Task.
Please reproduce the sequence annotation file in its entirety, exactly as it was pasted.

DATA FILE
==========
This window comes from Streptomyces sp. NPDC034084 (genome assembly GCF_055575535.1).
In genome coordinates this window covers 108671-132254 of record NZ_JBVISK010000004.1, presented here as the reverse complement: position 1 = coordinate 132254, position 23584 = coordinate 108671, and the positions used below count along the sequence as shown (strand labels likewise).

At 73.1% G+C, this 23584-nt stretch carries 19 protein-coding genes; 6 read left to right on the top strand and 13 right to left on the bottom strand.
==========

This window comes from Streptomyces sp. NPDC034084 (genome assembly GCF_055575535.1).
In genome coordinates this window covers 108671-132254 of record NZ_JBVISK010000004.1, presented here as the reverse complement: position 1 = coordinate 132254, position 23584 = coordinate 108671, and the positions used below count along the sequence as shown (strand labels likewise).

At 73.1% G+C, this 23584-nt stretch carries 19 protein-coding genes; 6 read left to right on the top strand and 13 right to left on the bottom strand.